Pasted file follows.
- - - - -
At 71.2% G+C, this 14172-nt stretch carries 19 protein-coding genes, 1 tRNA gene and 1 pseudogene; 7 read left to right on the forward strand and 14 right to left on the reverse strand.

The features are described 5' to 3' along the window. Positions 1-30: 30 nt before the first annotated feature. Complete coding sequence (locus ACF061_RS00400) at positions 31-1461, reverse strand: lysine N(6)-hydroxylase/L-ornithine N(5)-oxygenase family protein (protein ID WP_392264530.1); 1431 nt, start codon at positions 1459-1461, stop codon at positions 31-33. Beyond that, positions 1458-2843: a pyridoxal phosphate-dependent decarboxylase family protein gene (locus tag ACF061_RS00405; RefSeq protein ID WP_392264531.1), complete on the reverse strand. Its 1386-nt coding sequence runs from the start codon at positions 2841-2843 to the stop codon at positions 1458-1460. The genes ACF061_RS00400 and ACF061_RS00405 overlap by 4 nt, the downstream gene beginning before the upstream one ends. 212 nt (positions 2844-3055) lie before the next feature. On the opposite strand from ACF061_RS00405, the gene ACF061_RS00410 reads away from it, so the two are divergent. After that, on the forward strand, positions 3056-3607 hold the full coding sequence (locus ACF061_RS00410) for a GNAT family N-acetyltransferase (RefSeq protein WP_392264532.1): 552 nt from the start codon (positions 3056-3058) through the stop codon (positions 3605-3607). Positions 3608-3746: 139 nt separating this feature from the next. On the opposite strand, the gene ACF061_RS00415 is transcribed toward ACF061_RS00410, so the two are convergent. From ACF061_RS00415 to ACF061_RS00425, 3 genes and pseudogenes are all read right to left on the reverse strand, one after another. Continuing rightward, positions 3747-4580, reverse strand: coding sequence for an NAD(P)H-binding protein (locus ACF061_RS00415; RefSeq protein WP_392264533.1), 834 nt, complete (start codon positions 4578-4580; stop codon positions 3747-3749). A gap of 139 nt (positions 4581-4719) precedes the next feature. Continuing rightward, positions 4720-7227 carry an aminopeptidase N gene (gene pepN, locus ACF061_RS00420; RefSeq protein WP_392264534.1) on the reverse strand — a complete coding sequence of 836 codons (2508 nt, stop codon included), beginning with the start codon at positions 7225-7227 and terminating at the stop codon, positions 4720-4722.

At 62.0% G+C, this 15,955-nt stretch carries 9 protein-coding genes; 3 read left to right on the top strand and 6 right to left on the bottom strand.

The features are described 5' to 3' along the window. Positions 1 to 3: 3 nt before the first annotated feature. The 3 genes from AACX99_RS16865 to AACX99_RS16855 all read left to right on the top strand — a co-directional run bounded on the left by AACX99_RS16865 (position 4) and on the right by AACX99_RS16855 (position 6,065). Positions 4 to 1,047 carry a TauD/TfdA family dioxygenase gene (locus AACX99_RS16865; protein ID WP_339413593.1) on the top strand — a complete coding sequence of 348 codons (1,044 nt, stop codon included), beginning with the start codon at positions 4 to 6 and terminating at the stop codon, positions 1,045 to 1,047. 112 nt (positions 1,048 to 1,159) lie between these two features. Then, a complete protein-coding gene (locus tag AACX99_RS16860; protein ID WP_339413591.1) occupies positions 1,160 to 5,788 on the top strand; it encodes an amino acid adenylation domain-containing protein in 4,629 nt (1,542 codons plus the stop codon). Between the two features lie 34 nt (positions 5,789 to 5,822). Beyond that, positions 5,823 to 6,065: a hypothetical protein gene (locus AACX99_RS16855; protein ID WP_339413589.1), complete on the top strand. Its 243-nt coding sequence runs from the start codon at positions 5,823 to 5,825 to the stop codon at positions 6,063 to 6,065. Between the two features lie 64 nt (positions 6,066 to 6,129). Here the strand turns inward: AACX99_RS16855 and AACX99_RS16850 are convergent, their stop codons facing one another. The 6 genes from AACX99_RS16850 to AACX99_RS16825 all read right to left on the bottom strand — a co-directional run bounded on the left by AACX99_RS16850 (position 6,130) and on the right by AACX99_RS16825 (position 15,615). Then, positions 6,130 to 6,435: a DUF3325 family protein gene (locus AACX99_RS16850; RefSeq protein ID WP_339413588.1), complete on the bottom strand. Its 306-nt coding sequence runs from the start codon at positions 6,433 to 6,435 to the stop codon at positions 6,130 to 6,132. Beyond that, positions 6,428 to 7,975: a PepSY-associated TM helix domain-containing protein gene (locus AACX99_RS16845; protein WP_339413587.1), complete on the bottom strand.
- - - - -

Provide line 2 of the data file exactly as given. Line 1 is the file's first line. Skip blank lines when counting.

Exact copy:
The features are described 5' to 3' along the window. Positions 1-30: 30 nt before the first annotated feature. Complete coding sequence (locus ACF061_RS00400) at positions 31-1461, reverse strand: lysine N(6)-hydroxylase/L-ornithine N(5)-oxygenase family protein (protein ID WP_392264530.1); 1431 nt, start codon at positions 1459-1461, stop codon at positions 31-33. Beyond that, positions 1458-2843: a pyridoxal phosphate-dependent decarboxylase family protein gene (locus tag ACF061_RS00405; RefSeq protein ID WP_392264531.1), complete on the reverse strand. Its 1386-nt coding sequence runs from the start codon at positions 2841-2843 to the stop codon at positions 1458-1460. The genes ACF061_RS00400 and ACF061_RS00405 overlap by 4 nt, the downstream gene beginning before the upstream one ends. 212 nt (positions 2844-3055) lie before the next feature. On the opposite strand from ACF061_RS00405, the gene ACF061_RS00410 reads away from it, so the two are divergent. After that, on the forward strand, positions 3056-3607 hold the full coding sequence (locus ACF061_RS00410) for a GNAT family N-acetyltransferase (RefSeq protein WP_392264532.1): 552 nt from the start codon (positions 3056-3058) through the stop codon (positions 3605-3607). Positions 3608-3746: 139 nt separating this feature from the next. On the opposite strand, the gene ACF061_RS00415 is transcribed toward ACF061_RS00410, so the two are convergent. From ACF061_RS00415 to ACF061_RS00425, 3 genes and pseudogenes are all read right to left on the reverse strand, one after another. Continuing rightward, positions 3747-4580, reverse strand: coding sequence for an NAD(P)H-binding protein (locus ACF061_RS00415; RefSeq protein WP_392264533.1), 834 nt, complete (start codon positions 4578-4580; stop codon positions 3747-3749). A gap of 139 nt (positions 4581-4719) precedes the next feature. Continuing rightward, positions 4720-7227 carry an aminopeptidase N gene (gene pepN, locus ACF061_RS00420; RefSeq protein WP_392264534.1) on the reverse strand — a complete coding sequence of 836 codons (2508 nt, stop codon included), beginning with the start codon at positions 7225-7227 and terminating at the stop codon, positions 4720-4722.